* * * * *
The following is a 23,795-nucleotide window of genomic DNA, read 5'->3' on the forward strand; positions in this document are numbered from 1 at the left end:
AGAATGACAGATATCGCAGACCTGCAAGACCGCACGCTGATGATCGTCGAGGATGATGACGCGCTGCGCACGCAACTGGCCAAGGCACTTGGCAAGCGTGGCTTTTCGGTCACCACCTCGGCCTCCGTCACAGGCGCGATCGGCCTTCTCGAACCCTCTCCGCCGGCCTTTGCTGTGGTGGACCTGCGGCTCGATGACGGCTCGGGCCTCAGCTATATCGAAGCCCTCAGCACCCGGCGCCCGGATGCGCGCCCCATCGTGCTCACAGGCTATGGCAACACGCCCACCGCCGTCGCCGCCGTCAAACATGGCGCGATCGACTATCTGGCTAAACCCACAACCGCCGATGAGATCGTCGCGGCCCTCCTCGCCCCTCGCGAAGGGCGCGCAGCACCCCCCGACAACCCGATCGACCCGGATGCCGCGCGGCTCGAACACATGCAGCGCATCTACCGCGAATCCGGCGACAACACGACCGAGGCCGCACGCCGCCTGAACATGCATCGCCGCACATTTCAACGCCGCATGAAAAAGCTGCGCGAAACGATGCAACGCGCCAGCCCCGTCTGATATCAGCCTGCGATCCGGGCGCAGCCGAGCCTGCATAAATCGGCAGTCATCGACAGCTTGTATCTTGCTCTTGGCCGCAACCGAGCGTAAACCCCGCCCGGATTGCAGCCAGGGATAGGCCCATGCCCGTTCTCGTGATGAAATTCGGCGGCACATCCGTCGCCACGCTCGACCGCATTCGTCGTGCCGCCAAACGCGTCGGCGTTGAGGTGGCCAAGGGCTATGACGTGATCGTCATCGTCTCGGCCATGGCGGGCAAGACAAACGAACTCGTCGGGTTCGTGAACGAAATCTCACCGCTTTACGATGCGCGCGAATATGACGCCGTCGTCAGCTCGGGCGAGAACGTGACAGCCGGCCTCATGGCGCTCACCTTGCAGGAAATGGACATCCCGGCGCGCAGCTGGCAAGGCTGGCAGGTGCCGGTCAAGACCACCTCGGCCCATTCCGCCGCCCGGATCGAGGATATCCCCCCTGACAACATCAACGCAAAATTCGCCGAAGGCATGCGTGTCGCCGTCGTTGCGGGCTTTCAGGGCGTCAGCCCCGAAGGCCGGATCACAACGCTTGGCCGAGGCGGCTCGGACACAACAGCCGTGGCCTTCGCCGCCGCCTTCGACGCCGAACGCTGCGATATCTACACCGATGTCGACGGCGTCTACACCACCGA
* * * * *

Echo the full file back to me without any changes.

The following is a 23,795-nucleotide window of genomic DNA, read 5'->3' on the forward strand; positions in this document are numbered from 1 at the left end:
AGAATGACAGATATCGCAGACCTGCAAGACCGCACGCTGATGATCGTCGAGGATGATGACGCGCTGCGCACGCAACTGGCCAAGGCACTTGGCAAGCGTGGCTTTTCGGTCACCACCTCGGCCTCCGTCACAGGCGCGATCGGCCTTCTCGAACCCTCTCCGCCGGCCTTTGCTGTGGTGGACCTGCGGCTCGATGACGGCTCGGGCCTCAGCTATATCGAAGCCCTCAGCACCCGGCGCCCGGATGCGCGCCCCATCGTGCTCACAGGCTATGGCAACACGCCCACCGCCGTCGCCGCCGTCAAACATGGCGCGATCGACTATCTGGCTAAACCCACAACCGCCGATGAGATCGTCGCGGCCCTCCTCGCCCCTCGCGAAGGGCGCGCAGCACCCCCCGACAACCCGATCGACCCGGATGCCGCGCGGCTCGAACACATGCAGCGCATCTACCGCGAATCCGGCGACAACACGACCGAGGCCGCACGCCGCCTGAACATGCATCGCCGCACATTTCAACGCCGCATGAAAAAGCTGCGCGAAACGATGCAACGCGCCAGCCCCGTCTGATATCAGCCTGCGATCCGGGCGCAGCCGAGCCTGCATAAATCGGCAGTCATCGACAGCTTGTATCTTGCTCTTGGCCGCAACCGAGCGTAAACCCCGCCCGGATTGCAGCCAGGGATAGGCCCATGCCCGTTCTCGTGATGAAATTCGGCGGCACATCCGTCGCCACGCTCGACCGCATTCGTCGTGCCGCCAAACGCGTCGGCGTTGAGGTGGCCAAGGGCTATGACGTGATCGTCATCGTCTCGGCCATGGCGGGCAAGACAAACGAACTCGTCGGGTTCGTGAACGAAATCTCACCGCTTTACGATGCGCGCGAATATGACGCCGTCGTCAGCTCGGGCGAGAACGTGACAGCCGGCCTCATGGCGCTCACCTTGCAGGAAATGGACATCCCGGCGCGCAGCTGGCAAGGCTGGCAGGTGCCGGTCAAGACCACCTCGGCCCATTCCGCCGCCCGGATCGAGGATATCCCCCCTGACAACATCAACGCAAAATTCGCCGAAGGCATGCGTGTCGCCGTCGTTGCGGGCTTTCAGGGCGTCAGCCCCGAAGGCCGGATCACAACGCTTGGCCGAGGCGGCTCGGACACAACAGCCGTGGCCTTCGCCGCCGCCTTCGACGCCGAACGCTGCGATATCTACACCGATGTCGACGGCGTCTACACCACCGA